Getting incisal edges consistently correct

In ceramic technology development, we must recognize that pressing and milling is the newest in state-of-the-art technology, or maybe not art but science. So where did the art go?

In ceramic technology development, we must recognize that pressing and milling is the newest in state-of-the-art technology, or maybe not art but science. So where did the art go?

Milling and pressing still leads us to hand modification using our artistic capabilities to achieve a tooth that looks like a tooth from a color point of view. Certainly it’s not enough to have a good material that will be strong, and not enough for this material to fit and function well, but it has to look right as well.

Some of the materials lose their strength advantages when a cut back technique is used. This refers to building up a restoration and then cutting back in critical areas to achieve desired color and characterization. The area that was cut back opens up the possibility of failures because the add-on materials aren’t as strong as the core restoration. In some cases, multicolored ingots are considered, and although they help establish dentin-enamel existence, they don’t achieve the fine details associated with natural teeth.

Along with these newer materials and techniques, the traditional hand-stacked porcelain technique is very dependent on the artistic abilities of the ceramist. The outcomes of these restorations are open to interpretation and vary greatly with each technician. These are unpredictable, uncontrollable art forms.

In addition, the variations in available thicknesses for fabrication vary from one restoration to another resulting in additional contributing factors. Without the proper room, achieving the desired color and the ability to build up internal structures are compromised.

Another issue to overcome is in communicating the objectives of both the dentist and patient. The dentist must be able to clearly communicate the options to patients and explain to patients what’s available to their unique situation. In turn, the laboratory must have a clear understanding of what is expected from them. This communication is critical to a successful case.

Hilla Technologies helps to address all of the previously mentioned issues. As a lab owner and ceramist, who had been confronting these issues daily and searching for answers, I developed the Hilla technology.

Hilla Technology

Shade selection is based on interpretation. Sending this information to the laboratory that’s using the selected shade as a guide is another level of interpretation. Figure A shows a typical drawing in the lab depicting what the doctor and patient chose for the final outcome.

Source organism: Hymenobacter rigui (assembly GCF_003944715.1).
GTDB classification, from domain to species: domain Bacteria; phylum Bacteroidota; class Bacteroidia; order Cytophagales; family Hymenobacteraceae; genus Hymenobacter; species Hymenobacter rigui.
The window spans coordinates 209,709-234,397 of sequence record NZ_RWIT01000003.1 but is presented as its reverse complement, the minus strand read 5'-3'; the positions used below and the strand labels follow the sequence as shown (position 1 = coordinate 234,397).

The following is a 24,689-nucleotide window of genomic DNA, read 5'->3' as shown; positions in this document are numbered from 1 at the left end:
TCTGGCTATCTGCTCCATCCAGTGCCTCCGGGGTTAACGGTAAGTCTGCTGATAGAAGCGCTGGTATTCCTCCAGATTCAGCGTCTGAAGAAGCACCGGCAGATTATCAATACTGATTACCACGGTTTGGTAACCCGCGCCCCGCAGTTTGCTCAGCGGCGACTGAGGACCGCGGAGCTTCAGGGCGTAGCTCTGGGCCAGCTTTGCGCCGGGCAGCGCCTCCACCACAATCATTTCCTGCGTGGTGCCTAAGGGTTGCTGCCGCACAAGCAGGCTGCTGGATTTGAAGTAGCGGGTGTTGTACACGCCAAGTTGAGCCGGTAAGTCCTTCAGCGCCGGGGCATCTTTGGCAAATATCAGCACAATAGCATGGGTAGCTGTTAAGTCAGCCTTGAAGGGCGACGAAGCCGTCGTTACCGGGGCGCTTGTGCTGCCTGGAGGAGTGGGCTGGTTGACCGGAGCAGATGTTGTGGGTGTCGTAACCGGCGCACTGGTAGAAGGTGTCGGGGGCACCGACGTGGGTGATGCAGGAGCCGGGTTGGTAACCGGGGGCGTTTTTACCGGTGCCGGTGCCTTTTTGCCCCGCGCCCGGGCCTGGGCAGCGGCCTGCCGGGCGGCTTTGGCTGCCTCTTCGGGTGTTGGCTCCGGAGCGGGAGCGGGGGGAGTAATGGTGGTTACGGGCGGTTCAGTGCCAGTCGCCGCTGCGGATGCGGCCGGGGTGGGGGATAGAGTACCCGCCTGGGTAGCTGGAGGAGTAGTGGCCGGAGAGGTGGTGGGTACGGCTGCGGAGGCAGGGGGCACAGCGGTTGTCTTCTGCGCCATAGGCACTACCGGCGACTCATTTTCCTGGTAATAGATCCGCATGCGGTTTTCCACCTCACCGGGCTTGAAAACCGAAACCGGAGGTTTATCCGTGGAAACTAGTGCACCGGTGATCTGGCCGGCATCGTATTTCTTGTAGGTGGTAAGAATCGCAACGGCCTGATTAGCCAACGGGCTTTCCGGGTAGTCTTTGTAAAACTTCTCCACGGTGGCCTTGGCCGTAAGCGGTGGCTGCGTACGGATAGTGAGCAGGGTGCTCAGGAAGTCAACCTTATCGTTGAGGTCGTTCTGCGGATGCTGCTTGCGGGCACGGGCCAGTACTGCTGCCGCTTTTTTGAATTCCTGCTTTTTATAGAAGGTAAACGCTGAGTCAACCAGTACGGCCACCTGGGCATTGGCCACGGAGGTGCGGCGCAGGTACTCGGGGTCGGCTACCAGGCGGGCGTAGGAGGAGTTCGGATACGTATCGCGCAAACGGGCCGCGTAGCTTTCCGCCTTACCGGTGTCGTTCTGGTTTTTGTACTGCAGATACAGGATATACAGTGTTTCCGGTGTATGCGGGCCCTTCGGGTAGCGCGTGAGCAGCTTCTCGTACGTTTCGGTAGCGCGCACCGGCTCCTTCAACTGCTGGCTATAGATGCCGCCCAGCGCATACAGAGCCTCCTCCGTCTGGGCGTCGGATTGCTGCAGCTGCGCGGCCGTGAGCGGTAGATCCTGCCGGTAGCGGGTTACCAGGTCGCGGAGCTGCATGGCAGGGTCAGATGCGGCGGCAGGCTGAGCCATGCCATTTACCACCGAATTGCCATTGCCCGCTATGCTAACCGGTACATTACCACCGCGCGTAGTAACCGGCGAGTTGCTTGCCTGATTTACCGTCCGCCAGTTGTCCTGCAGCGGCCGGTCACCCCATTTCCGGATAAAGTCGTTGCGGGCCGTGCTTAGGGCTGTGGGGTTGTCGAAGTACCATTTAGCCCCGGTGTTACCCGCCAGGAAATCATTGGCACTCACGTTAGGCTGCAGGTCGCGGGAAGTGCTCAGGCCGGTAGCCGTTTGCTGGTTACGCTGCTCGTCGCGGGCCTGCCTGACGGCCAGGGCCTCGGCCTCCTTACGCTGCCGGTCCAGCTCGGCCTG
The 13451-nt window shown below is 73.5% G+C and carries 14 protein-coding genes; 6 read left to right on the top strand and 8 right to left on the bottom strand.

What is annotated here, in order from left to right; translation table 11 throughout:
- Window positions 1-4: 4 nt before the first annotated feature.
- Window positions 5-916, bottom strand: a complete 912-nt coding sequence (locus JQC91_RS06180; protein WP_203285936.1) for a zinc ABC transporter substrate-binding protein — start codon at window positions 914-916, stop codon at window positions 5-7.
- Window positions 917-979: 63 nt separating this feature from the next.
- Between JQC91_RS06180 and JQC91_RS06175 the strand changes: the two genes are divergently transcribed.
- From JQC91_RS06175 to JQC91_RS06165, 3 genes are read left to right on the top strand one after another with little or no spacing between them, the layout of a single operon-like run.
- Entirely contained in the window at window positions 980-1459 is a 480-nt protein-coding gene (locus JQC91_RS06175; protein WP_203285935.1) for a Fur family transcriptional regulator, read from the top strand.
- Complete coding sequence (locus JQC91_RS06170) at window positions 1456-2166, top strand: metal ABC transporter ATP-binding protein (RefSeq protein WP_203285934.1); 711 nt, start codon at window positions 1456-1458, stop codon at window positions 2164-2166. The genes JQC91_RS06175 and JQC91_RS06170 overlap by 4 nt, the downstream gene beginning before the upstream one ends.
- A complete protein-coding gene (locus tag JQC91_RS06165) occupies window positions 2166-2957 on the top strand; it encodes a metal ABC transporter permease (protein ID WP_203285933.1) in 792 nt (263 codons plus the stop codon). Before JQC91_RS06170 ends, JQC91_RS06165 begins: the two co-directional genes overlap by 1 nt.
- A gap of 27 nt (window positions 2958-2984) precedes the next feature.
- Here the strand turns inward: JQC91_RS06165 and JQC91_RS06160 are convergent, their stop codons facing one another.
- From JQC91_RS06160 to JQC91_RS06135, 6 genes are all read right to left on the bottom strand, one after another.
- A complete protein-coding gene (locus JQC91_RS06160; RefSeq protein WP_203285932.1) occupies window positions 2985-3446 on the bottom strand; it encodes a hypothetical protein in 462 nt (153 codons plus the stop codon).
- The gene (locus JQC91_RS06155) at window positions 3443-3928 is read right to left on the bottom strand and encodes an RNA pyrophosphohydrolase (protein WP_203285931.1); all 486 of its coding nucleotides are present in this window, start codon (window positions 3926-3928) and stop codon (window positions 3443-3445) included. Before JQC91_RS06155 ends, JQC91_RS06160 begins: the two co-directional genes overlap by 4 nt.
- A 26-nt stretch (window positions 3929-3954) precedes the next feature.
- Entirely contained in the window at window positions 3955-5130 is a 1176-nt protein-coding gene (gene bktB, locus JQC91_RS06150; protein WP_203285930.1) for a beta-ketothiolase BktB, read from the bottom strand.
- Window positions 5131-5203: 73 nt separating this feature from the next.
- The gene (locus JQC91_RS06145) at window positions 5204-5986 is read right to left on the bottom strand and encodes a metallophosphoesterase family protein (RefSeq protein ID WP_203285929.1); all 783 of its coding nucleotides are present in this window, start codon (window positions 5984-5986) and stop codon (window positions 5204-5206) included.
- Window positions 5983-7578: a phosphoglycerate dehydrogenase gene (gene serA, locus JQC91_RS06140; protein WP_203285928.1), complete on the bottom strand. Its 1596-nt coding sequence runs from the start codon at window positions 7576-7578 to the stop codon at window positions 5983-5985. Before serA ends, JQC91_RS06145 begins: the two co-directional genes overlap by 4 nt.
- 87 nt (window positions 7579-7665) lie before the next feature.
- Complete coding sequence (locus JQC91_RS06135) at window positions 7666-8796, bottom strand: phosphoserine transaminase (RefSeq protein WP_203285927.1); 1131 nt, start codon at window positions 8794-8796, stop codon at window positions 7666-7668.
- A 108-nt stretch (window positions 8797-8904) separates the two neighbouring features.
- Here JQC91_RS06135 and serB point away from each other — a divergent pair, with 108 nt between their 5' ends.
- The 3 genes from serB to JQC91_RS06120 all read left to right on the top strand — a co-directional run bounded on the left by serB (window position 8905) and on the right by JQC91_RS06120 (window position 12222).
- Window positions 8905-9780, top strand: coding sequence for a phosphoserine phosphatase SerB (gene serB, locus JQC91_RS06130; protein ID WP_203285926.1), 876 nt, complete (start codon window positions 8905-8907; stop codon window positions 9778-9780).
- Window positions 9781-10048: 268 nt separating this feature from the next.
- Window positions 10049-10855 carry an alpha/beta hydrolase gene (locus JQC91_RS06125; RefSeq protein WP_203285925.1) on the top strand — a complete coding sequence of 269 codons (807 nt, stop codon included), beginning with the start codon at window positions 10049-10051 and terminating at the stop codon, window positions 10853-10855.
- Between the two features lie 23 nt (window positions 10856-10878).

Every ceramist will know how to read this information, but the results may differ based on their interpretation or artistic skill level. Hilla technology helps to provide not only a more direct way of communicating this information, but also provides a specific product that’s applied to the restoration that directly represents the selected information.

Hilla technology begins with a characterization guide that the dentist and the patient use to select the desired degree of characterization. The guide has four levels: I-00, I-20, I-30, I-40. The I-00 has no characterization and is used to explain what having no characterization or a monochromatic restoration will look like. The other levels show different intensities and how they affect a restoration’s overall appearance.

Case presentations

Two pressable veneers have been fabricated into a full contour. Our focus in the laboratory is to maintain the strength of pressable restorations and to avoid cutting back the restoration whenever possible. The cut back technique provides the ceramist with more room to build in the internal structures. However the materials that are being used to add on increase the chances of failure due to dissimilar add on materials. The strength of the add on material is significantly lower than the core material.

The ideal situation is to build the case to full contour and then stain the surface. Staining is contingent upon the individual ceramists and their ability to recreate a true realistic look of the tooth. It’s very challenging to paint in such a small environment and be predictable and consistent. The Hilla Digital Transfer (HDT), which is a pre-printed ceramic color pattern, solves this problem with ease and very little effort.